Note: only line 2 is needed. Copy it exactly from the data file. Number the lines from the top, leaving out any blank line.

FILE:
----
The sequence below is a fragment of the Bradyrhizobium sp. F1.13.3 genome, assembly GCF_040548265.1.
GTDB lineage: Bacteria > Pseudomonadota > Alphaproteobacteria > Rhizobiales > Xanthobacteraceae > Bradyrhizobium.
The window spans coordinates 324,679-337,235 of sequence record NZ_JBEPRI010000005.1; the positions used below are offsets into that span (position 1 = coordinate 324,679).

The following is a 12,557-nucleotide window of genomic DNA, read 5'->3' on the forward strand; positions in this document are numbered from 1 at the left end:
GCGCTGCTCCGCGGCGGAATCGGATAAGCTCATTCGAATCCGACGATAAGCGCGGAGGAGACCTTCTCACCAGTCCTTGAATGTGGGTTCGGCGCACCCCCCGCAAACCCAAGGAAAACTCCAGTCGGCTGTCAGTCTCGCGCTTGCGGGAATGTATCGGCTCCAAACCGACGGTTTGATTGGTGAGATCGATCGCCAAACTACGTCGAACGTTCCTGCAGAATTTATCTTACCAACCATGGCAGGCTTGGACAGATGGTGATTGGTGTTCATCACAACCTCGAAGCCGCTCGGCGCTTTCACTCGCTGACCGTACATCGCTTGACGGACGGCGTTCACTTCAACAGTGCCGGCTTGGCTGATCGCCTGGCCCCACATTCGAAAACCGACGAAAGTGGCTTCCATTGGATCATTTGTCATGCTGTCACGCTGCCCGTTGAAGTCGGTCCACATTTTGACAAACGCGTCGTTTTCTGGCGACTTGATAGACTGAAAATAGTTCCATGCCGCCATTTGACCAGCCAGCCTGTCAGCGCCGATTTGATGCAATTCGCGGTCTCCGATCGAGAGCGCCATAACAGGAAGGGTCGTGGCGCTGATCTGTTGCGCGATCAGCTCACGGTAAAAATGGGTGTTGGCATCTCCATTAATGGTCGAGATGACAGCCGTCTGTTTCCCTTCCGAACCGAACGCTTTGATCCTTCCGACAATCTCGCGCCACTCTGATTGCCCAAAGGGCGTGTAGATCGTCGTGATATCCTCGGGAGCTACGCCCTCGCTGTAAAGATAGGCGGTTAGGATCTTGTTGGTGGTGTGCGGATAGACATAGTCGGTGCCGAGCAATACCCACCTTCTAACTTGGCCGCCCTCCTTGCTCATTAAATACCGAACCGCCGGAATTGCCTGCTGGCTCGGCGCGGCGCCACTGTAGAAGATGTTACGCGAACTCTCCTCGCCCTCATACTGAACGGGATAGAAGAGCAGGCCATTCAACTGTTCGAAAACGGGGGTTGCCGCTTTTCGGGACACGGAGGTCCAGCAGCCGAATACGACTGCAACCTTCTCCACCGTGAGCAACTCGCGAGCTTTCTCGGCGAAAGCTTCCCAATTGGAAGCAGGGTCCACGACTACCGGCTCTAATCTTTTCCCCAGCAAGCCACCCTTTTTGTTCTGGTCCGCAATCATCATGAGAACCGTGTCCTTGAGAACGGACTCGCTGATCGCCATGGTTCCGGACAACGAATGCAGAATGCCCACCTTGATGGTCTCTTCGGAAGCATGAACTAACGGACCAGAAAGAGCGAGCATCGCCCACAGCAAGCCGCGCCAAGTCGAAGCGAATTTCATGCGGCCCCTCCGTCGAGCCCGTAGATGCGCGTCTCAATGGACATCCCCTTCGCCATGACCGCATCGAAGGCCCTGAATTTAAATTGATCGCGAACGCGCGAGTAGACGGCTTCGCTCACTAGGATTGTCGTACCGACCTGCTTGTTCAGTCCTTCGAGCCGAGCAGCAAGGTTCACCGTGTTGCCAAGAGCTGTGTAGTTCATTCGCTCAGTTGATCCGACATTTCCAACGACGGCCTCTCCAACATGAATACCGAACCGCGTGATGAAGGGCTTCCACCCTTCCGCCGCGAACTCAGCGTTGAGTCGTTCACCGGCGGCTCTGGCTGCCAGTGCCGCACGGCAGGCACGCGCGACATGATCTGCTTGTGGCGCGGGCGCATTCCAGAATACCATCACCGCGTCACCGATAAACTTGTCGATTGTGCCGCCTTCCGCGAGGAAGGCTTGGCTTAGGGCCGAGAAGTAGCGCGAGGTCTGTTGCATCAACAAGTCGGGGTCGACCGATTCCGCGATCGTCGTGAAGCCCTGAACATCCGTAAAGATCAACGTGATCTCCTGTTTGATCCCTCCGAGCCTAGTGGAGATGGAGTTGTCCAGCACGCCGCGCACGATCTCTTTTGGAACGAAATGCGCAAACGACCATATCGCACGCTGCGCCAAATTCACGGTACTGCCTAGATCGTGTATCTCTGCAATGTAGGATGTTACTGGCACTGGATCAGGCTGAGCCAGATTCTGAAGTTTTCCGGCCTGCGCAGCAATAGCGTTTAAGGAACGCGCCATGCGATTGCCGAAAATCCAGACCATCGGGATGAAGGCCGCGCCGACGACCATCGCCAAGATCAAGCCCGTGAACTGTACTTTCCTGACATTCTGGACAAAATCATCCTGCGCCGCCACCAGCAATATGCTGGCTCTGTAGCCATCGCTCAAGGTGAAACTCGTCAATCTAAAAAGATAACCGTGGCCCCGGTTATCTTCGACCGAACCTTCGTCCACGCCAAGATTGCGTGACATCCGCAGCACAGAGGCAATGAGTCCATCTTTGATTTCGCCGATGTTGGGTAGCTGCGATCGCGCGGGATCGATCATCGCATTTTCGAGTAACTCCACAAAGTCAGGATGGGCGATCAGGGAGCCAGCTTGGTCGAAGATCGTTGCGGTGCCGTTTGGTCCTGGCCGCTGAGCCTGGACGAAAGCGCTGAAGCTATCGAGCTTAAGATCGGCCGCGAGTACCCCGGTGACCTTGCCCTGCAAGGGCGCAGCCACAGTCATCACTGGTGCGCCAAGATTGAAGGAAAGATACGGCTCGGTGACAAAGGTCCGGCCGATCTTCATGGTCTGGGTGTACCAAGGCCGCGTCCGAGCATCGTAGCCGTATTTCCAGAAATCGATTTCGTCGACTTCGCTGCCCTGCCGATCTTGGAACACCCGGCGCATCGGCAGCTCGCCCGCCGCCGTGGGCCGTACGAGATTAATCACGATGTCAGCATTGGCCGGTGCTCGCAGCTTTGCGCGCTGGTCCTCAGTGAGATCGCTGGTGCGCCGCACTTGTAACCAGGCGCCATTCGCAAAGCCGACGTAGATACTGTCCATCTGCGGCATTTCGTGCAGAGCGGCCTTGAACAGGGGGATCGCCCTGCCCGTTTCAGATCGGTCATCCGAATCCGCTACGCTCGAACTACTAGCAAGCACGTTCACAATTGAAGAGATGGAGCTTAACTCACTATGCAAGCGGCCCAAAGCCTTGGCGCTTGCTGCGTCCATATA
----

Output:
GTDB lineage: Bacteria > Pseudomonadota > Alphaproteobacteria > Rhizobiales > Xanthobacteraceae > Bradyrhizobium.